A broken leg, the flood, the vomits progressively going through the kids and back to school have all synced together to give us an exhausting week. But I could have handled that. What has undone us is our littlest miss. She had her first birthday on Tuesday (oh yes, add that to the mix as well) and has decided sleeping at night is now optional. Again, this wouldn’t have been so bad except her cot is in our room.
Well, not anymore.
My priority, when I arrived home from work today, was to move that cot out of our room. Or our bed. One of them had to go.
“You want a hand?” Tracey asked.
I grabbed a couple of screwdrivers and headed into our bedroom.
“No. I’ve got this,” I told her, cheerfully ignoring 45 years of personal history.
Twenty seconds later I was back in the kitchen to again ferret through the shit drawer. “Allen key,” I told her when she threw me a questioning look.
But when I stood in front of the cot again, it occurred to me I could possibly just drag the whole thing through the house instead of pulling it apart. A nagging sort of voice started yapping away in my head, going on about being fairly sure I wasn’t able to get the cot into the bedroom in one piece so I probably wouldn’t be able to take it out in one piece, but my enthusiasm for getting the job finished so I could have an end of week beer managed to drown the voice out. Right up until the laws of physics proved the yapping voice right.
As I began using the Allen Key a new thought occurred to me: maybe I didn’t need to fully deconstruct the cot. Surely just a few screws would do. Probably just loosening them. Ten minutes and a lot of grunting later I was through our bedroom door.
“Nearly done,” I told Tracey as I dragged the floppy cot through the kitchen towards its new home.
“I can’t watch,” said Tracey. “Did you leave any paint on the door?”
This is where what I’ll call the smooth part of the job ended. You see, it turns out the doors to the kids bedrooms are slightly tighter. I discovered this when, after much grunting and cussing, I got the whole thing caught firmly in the doorjamb.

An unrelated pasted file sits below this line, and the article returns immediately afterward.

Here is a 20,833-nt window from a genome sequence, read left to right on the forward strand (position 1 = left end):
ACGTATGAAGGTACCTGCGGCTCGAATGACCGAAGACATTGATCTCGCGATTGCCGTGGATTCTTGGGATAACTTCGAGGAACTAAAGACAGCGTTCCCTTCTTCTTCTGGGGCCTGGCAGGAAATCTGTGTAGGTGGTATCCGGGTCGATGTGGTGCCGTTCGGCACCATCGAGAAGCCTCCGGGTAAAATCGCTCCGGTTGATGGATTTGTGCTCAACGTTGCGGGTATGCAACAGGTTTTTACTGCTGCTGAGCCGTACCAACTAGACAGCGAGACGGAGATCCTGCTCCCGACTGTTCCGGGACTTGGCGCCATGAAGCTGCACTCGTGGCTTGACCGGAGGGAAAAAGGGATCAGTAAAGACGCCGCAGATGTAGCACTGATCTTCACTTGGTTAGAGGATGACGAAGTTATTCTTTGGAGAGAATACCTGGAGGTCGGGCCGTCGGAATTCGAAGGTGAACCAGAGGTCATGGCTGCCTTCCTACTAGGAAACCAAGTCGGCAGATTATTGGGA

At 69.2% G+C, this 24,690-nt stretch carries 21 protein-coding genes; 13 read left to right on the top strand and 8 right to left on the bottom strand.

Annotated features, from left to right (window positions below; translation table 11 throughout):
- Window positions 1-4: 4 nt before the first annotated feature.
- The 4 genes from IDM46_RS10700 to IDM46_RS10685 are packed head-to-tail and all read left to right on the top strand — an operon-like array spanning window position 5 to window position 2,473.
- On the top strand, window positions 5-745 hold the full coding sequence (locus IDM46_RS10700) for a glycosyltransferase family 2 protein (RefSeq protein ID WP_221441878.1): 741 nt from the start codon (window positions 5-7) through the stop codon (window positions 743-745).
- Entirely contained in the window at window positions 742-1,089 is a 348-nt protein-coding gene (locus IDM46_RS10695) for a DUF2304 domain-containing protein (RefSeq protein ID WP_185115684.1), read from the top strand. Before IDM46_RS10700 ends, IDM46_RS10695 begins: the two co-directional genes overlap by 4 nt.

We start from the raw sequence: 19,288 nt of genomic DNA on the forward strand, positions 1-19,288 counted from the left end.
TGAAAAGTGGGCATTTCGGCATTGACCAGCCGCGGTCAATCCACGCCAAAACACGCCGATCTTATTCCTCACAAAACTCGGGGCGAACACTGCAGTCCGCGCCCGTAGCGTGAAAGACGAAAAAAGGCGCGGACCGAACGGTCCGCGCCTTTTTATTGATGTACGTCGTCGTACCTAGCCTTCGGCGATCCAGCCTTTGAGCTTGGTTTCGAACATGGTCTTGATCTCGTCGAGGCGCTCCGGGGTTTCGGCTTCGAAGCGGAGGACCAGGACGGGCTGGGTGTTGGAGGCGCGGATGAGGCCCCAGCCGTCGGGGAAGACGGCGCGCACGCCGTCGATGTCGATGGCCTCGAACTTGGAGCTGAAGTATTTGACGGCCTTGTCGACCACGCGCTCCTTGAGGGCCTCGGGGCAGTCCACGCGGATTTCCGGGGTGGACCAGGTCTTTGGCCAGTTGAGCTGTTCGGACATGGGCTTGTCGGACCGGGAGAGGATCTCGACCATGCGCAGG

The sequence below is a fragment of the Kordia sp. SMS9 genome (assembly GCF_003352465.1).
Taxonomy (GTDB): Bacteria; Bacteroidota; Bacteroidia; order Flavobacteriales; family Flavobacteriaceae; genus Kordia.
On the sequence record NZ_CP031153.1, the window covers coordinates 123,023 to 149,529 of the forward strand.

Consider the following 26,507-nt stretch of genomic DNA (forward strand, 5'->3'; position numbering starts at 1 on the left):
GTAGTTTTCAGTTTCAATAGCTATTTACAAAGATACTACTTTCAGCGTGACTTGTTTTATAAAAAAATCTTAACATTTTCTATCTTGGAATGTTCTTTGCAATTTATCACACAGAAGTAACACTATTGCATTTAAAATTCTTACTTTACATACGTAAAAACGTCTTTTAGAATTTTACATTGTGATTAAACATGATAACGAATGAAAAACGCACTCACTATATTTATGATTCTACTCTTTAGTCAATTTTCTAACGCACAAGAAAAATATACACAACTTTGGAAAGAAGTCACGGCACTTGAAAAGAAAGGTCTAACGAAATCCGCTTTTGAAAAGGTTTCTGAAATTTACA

Sadly, I was pulling the cot rather than pushing it, so I ended up on a different side of the door to the Allen Key.
“Psst,” I hissed at the kids. “Pssst!”
I finally attracted Master7’s attention by tossing a soft toy at him.
“What’s wrong dad?” he asked me loudly.
“Nothing,” I whispered. “Do me a favour mate and duck into mum and dad’s room and grab me the Allen Key off the floor.”
“What’s an Allen Key?” he asked loudly.
“It’s just a black, metal thing. It’s shaped like an L.”
“For Loser,” said Tracey from the kitchen.
Eventually I did manage to remove the screws holding the cot rigid in the door frame, but not until I had to crawl unceremoniously under the mess to get at all the socket heads. When it was finally back together and structurally sound I rewarded myself with a beer and stood proudly looking at it.
“Told you I’d do it,” I told Tracey. “Henceforth you may call me Mr Handy.”
“Capped,” agreed Tracey.
The way she was laughing at her little joke I suspect that name may stick.
Blurry photo of kids demonstrating their commando crawls. Tracey suggested they
shouldn’t have done this without hard hats but that thing wasn’t moving anywhere.
“No comment” Tracey catches me in a Sixty Minutes pose. Blurred effect just adds to the realism.
‘raising a family on little more than laughs’